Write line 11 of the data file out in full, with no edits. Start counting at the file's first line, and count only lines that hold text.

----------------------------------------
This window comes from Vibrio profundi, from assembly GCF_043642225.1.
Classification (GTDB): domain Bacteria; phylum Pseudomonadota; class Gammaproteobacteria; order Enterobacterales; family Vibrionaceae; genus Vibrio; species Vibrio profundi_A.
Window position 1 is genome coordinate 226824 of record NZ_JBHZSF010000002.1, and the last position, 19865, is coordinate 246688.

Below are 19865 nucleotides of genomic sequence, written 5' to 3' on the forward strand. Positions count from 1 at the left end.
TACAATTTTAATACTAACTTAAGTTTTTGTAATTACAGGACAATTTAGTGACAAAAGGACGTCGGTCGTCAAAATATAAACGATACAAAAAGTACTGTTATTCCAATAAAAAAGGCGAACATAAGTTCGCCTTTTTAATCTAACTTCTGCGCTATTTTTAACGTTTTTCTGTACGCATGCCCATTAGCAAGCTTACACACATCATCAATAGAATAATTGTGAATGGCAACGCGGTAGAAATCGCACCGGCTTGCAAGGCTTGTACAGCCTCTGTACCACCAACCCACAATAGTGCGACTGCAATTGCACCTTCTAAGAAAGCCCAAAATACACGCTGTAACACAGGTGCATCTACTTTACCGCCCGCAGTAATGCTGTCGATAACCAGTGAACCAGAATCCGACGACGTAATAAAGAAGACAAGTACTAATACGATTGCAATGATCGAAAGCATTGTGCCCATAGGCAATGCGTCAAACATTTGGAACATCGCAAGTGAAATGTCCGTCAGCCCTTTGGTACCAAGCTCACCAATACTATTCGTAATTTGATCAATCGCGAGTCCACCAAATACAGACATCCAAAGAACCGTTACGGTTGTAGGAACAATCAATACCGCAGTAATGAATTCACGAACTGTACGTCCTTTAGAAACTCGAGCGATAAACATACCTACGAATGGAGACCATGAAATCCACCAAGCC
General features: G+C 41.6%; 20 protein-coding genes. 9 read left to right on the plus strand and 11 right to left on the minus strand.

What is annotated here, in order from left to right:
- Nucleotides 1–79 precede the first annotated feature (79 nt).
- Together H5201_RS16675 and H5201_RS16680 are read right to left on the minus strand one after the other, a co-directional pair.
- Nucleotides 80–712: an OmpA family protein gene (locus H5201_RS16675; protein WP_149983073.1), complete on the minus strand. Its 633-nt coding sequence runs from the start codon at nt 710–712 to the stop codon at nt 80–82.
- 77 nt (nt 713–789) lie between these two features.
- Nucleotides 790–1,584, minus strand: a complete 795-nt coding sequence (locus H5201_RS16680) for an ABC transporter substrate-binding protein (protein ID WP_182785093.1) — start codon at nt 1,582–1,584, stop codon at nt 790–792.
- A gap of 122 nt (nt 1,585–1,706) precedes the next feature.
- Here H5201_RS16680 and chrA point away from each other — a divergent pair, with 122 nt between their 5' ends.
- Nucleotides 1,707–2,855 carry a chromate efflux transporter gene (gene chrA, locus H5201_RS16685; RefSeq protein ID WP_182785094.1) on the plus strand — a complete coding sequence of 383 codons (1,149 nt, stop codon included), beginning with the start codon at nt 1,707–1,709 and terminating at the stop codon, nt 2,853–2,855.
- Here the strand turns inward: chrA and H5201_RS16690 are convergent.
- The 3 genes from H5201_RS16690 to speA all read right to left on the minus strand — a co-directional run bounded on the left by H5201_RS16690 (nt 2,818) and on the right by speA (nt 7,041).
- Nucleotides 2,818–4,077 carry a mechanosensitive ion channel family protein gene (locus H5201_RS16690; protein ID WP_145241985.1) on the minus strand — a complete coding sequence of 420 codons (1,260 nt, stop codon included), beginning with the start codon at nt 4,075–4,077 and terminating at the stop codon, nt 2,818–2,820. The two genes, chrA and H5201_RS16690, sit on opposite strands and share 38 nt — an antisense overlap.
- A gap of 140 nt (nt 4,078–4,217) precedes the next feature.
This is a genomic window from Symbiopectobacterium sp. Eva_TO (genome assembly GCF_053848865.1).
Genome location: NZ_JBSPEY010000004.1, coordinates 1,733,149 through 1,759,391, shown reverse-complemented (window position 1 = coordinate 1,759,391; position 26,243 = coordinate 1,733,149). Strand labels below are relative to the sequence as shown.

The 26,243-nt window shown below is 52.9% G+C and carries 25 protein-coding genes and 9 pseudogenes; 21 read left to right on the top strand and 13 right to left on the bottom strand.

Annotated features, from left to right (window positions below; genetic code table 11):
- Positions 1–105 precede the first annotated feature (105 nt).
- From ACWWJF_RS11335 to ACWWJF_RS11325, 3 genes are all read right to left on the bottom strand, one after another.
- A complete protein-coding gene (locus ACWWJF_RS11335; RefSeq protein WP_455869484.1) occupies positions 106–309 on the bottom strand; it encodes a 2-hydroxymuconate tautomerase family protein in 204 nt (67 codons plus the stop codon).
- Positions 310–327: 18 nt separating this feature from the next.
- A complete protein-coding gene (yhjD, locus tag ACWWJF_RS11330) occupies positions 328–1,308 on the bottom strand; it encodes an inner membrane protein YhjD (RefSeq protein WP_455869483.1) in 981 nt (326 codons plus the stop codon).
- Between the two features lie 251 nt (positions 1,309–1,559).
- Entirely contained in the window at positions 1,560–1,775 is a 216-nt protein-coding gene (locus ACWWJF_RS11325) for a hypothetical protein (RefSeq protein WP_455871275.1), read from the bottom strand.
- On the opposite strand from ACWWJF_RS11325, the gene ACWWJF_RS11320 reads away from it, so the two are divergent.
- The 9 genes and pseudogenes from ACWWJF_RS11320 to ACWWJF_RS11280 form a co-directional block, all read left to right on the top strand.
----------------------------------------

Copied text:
- 77 nt (nt 713–789) lie between these two features.